During the day the beach was active with surfers, paddle boarders and kayakers. Yes, surfers in Washington! They surf the Strait of Juan de Fuca in the colder months and aren’t afraid to don their wet suits and brave the cold for a few seconds on their boards.
As winter progressed we were very fortunate with snowfall. Just a few times and not too heavy, although the cold winds remind you that winter can be unforgiving. I did love seeing the snow fall on the beach. Close to shore it stops – about two feet above the sand/water.
It was amazing what we saw at the beach in winter. One day we saw a small octopus had washed up and three bald eagles were tearing into it! If only I had my camera at the time – what a sight! And in addition to periodic whale sightings, we also saw submarines heading out to the Pacific Ocean.
So where ever we end up each winter, I try not to complain too much about the cold weather – knowing that somewhere along the Strait there are surfers eagerly awaiting to head out into the icy water. 😉
In the Fall of 2008 we were fortunate to be exploring California’s Gold Country. One day trip had us visiting the Northstar Mine Powerhouse Museum in Grass Valley (CA). The museum had hundreds of exhibits, including a stamp mill and the largest Pelton Wheel ever constructed.
Along the self-guided tour, I remember thinking how difficult it must have been to work with the huge and often dangerous equipment during the mining process. A hazardous profession dedicated to finding a little lump of glittery color.
After an hour in the museum I was glad to be outside again and cross the bridge to the little picnic area. It was a pleasant day to just sit there and soak up the golden sun.
Today I turn on the television and see others using similar method, once again in search of a little speck of gold. Funny how we have a way of falling back into history.
We were planning on putting some major mileage in today, but Mother Nature had other plans. Flooding and severe storms in the region have us staying inside and watching the Travel Channel instead. The summer adventure will just have to wait a day… or two. 🙂
As Full-Time RVers, we are always concerned about severe weather. Although RVs can withstand moderate winds, they are not intended to be used for shelter in any type of severe storm.
And early this morning we had a wake-up call from our NOAA weather radio indicating we were in a Tornado Watch. We were sound asleep and had no clue what the weather was doing outside. Thankfully the radio’s high shrill alerted us to severe weather conditions.
All Campers should invest in a NOAA weather radio or weather alert radio. A nice handheld radio with wall adapter and back-up batteries can be purchased for around $20 and in case a storm Watch or Warning is issued, you will have the latest information. Don’t solely rely on a phone app for weather alerts.
If you are staying in an area prone to severe weather or possible flooding then you should find out where it is best to seek shelter or what evacuation route is closest. Make sure you know where to go and have a little family meeting. Even if you are just on a week vacation, discussing a plan with your family for just five minutes could end up saving your lives.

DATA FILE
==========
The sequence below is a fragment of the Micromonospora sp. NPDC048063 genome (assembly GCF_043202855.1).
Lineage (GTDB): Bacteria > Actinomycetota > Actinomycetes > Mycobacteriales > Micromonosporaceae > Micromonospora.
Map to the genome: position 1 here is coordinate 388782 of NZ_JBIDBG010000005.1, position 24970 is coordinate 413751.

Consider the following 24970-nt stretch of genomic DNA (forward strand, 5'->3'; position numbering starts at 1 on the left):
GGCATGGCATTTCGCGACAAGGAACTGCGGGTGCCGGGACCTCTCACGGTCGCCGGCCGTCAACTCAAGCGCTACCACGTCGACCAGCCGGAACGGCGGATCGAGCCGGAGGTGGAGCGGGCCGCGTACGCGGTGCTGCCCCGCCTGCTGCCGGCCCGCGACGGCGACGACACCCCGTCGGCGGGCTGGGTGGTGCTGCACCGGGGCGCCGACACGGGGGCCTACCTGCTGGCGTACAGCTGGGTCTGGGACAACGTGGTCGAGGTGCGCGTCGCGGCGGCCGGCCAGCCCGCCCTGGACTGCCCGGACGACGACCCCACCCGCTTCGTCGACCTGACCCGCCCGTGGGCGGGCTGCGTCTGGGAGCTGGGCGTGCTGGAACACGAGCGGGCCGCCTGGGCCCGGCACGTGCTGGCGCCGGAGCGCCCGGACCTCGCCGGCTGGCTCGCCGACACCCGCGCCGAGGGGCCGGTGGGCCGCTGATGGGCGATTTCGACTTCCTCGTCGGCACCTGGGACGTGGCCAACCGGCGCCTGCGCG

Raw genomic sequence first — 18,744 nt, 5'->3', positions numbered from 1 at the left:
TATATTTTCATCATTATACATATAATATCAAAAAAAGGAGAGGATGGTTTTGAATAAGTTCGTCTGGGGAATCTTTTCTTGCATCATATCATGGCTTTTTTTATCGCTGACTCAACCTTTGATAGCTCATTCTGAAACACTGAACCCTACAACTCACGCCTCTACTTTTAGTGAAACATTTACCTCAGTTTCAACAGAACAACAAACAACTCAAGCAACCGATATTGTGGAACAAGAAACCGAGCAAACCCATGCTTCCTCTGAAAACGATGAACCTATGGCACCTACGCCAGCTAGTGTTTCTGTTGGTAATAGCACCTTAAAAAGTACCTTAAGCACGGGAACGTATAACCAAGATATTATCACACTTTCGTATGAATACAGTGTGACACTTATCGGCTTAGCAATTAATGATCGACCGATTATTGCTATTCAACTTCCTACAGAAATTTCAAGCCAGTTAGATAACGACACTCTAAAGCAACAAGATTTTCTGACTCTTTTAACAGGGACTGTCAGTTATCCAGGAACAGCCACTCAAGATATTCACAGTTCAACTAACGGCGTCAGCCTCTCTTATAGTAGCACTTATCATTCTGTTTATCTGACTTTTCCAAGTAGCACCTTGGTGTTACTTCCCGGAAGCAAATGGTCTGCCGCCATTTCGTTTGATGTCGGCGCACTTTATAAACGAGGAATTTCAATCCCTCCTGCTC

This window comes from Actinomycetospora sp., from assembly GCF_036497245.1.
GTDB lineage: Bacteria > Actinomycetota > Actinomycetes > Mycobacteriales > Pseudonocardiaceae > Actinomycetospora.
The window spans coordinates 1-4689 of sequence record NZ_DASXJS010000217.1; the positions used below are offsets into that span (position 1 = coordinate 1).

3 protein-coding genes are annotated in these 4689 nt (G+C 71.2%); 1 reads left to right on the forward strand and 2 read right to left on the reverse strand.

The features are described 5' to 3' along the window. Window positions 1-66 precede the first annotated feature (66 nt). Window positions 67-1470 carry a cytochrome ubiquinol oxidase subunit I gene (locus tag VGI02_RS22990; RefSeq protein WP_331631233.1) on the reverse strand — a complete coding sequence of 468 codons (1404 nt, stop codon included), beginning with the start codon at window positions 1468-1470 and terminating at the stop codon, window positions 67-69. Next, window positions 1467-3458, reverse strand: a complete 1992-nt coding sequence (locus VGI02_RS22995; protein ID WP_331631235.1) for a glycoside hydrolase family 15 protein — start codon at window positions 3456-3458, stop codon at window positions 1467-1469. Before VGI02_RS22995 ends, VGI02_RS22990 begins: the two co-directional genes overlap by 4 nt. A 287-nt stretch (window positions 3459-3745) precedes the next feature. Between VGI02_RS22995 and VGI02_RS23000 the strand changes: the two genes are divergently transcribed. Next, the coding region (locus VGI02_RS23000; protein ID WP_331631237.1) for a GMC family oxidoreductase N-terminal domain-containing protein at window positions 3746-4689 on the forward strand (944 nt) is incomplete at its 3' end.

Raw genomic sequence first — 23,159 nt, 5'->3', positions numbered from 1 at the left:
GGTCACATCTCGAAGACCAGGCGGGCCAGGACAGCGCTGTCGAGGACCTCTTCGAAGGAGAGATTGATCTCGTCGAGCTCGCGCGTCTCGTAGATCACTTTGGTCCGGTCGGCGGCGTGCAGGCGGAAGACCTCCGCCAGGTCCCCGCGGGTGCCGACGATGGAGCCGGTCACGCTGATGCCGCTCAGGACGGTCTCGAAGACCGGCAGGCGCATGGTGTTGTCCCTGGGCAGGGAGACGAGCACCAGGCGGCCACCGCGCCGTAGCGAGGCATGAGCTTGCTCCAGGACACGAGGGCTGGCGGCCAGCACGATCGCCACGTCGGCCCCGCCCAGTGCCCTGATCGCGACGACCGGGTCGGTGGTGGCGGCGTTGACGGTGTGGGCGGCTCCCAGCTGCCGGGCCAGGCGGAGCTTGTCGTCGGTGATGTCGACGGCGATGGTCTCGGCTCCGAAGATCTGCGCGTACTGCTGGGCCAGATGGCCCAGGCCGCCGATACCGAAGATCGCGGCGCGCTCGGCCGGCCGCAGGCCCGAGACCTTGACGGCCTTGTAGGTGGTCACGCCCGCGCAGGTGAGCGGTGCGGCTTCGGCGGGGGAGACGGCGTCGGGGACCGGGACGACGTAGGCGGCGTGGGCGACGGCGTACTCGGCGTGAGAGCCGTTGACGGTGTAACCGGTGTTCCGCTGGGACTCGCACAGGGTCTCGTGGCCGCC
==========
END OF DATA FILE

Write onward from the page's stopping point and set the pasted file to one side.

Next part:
Ask the campground staff if they notify their campers about severe weather alerts and what they advise campers to do in stormy situations. Some campgrounds may recommend their restroom or recreation buildings for shelter. Many have concrete buildings that would be a solid structure to go to if there isn’t time, such as in the case of a tornado. But if you have time and know that severe weather will affect your area, make sure you seek an official shelter.
Economic conditions, rising fuel costs and environmental factors have left us and other Full-Timers wondering which road we should take – quite literally.
Our summer plans were to head westward once again and spent some time in the Pacific Northwest and then heading to Canada and Alaska.
Yet that is the benefit of the Full-Timer lifestyle. We aren’t stuck in a particular town, state or even region. We are mobile and can move on or just remain in the same area.
Sometimes we have planned to travel an area only to find we are faced with detours or just… well… find ourselves turning down a different road.
Like life, we don’t always end up where we had hoped or planned to be.
However, I truly believe that there is a reason we find ourselves on the backroads of life. Sometimes you see some amazing things and met some equally amazing people – Opportunities you wouldn’t have had travelling down the super-highway.
So we will remain on the East coast just a little while longer. I know there is another adventure to get “lost” into this summer. And who knows, it maybe the most incredible one yet! 🙂
We recently signed up for a day casino trip from Florida to Mississippi. We were with forty people on a tour bus for 4 hours (one way) heading down 1-10.
Now being full-time RVers, it was nice not to have to worry about driving for a change… or so I thought…Someone (and I won’t tattle) started counting how many semi-trucks the bus driver was passing! 😉
About two hours into the trip, I realized my legs were both numb. At the next stop I was happy to get out and stretch. Unfortuantely, that’s when I noticed my knees were hurting. Apparently they were shoved into the seat ahead of me so hard, I didn’t realize I had bruised them. After arriving at the casino, I was glad to walk around and regain the use of my limbs.
The return trip was the same and the three of us stumbled out of the bus toward our Chevy Silverado. After we climbed in, there was a moment of silence before the first “ahh” cried out. Then and there we made it official – no more traveling unless it’s in a Chevy. 😉